The country is $46 billion a year behind what it should spend on building and repairing K-12 schools to provide healthy and safe modern facilities, a new report from the 21st Century School Fund, the National Council on School Facilities, and the U.S. Green Building Council finds. This neglect hurts students’ health and school performance — and by extension, weakens the country’s long-term prosperity, as we noted in our recent paper on the nation’s declining infrastructure investments.
And while underinvestment in school buildings has occurred nationwide, the disparity between low- and higher-income communities is pronounced. The wealthiest school districts spent almost three times as much per student on school facility improvements than the poorest districts between 1995 and 2004, according to a separate study of almost 150,000 school improvement projects. As a result, a higher percentage of public schools in poor areas need repair than those in wealthier places, the National Center for Education Statistics has noted (see chart).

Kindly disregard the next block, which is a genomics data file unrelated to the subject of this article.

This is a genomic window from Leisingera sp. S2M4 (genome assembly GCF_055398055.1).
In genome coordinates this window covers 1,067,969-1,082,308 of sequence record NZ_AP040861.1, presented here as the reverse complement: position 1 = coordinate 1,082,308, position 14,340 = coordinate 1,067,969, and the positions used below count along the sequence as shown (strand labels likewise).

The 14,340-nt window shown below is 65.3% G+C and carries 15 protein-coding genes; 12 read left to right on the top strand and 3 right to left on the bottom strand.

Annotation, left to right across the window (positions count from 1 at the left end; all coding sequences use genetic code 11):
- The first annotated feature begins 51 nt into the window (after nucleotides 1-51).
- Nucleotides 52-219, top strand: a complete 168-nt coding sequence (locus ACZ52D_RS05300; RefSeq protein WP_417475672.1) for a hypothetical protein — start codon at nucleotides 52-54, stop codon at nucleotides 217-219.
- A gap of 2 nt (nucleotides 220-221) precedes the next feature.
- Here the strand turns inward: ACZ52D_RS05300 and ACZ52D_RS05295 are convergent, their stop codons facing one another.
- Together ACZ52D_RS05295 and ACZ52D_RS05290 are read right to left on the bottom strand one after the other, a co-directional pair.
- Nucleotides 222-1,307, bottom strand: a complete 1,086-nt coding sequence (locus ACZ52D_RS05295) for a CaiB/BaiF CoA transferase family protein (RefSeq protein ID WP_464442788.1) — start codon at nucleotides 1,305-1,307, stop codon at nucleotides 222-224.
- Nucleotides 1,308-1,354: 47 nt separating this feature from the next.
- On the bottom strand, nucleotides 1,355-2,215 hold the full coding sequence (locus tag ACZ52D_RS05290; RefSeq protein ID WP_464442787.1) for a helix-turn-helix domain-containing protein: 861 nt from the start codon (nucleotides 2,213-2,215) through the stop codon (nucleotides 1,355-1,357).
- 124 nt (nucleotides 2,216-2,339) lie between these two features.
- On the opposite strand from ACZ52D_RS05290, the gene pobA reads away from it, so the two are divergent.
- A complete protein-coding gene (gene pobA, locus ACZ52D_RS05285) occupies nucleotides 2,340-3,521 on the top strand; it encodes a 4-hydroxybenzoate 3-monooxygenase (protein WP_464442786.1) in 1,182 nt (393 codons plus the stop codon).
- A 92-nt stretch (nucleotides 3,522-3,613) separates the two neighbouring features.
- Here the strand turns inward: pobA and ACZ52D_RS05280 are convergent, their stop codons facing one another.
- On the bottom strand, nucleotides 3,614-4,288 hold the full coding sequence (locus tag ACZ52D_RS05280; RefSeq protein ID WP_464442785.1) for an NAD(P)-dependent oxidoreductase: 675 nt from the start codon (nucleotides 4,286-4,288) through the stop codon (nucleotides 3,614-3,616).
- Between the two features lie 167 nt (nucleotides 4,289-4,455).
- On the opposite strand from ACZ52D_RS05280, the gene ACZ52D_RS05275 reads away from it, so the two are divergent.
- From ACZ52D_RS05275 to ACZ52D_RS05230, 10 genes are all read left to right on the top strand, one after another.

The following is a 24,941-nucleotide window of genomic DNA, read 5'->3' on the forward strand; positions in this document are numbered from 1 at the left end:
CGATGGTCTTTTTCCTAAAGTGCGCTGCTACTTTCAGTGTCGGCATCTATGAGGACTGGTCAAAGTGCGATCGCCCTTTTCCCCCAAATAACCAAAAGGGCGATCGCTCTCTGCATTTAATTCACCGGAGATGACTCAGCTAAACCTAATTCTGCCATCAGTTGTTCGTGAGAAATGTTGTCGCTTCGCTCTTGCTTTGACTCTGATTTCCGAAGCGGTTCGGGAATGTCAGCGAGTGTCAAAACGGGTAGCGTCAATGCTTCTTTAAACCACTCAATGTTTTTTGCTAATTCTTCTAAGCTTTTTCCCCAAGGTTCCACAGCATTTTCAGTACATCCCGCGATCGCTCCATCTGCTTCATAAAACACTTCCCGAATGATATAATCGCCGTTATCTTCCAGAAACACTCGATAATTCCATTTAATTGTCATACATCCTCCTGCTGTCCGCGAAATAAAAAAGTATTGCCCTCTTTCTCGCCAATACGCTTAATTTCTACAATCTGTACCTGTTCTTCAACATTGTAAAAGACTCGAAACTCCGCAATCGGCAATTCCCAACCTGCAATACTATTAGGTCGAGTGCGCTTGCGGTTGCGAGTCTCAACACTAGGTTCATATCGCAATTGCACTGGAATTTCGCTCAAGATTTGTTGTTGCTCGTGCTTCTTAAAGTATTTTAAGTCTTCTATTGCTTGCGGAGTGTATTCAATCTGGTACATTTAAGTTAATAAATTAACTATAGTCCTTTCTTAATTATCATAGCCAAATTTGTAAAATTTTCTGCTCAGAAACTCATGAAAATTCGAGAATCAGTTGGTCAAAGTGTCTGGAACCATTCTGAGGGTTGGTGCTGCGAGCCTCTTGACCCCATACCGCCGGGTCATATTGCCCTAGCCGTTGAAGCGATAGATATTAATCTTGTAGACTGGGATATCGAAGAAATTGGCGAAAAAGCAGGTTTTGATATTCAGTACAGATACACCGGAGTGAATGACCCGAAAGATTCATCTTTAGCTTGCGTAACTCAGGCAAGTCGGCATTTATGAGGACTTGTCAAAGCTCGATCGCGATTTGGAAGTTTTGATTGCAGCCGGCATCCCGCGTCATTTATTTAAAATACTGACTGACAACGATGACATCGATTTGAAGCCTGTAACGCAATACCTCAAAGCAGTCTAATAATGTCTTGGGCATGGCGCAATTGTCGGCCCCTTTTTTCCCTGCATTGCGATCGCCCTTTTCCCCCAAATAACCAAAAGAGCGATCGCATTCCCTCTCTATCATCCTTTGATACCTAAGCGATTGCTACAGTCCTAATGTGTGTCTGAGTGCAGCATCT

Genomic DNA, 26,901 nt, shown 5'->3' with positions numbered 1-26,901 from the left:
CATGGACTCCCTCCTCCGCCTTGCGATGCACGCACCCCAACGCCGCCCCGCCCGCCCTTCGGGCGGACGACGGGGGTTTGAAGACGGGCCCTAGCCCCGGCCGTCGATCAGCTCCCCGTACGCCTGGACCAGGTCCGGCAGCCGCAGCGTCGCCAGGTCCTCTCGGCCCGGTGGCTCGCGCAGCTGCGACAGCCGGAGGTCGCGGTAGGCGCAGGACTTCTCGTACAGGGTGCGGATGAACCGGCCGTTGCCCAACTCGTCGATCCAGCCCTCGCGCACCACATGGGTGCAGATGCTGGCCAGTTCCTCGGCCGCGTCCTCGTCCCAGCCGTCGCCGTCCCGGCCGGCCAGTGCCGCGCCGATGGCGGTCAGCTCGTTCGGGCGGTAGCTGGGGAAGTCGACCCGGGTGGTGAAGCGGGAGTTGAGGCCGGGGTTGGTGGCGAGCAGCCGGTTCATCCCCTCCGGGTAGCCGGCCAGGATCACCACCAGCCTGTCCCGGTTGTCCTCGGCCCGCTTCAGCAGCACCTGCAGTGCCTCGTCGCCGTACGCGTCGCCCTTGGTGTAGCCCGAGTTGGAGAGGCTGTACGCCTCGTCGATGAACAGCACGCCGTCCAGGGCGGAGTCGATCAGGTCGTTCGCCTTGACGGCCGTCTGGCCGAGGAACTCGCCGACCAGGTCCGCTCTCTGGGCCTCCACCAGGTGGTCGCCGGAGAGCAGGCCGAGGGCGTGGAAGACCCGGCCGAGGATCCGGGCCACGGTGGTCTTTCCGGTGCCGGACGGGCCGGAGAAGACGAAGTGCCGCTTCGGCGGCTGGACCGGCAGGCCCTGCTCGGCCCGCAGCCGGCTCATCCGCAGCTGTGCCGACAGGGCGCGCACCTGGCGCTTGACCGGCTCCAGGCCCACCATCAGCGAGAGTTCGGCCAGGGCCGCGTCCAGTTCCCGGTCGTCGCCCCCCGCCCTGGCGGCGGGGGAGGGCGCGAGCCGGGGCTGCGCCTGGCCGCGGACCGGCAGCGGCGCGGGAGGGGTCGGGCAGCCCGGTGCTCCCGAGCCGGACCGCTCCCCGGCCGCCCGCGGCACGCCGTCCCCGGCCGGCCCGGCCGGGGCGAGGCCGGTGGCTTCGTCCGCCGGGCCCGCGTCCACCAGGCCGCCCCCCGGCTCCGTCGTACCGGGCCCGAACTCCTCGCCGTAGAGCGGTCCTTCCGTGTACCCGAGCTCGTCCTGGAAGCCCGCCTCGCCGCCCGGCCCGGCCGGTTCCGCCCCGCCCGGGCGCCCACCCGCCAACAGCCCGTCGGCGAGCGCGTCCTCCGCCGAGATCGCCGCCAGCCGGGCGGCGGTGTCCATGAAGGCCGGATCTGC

Further, when states allow their school buildings to fall into disrepair and fail to keep up with the need for new school construction, they add to the damage from other state funding cuts to schools, as my colleague Jared Bernstein points out. Most states provide less non-capital support per student for elementary and secondary schools — in some cases, much less — than before the Great Recession, as we detail in a recent paper. Even worse, some states are still cutting.
Reversing this decline is key to creating good jobs and promoting full economic recovery. It’s time for states to recognize the short-sightedness of these trends and prioritize investment in all aspects of K-12 education.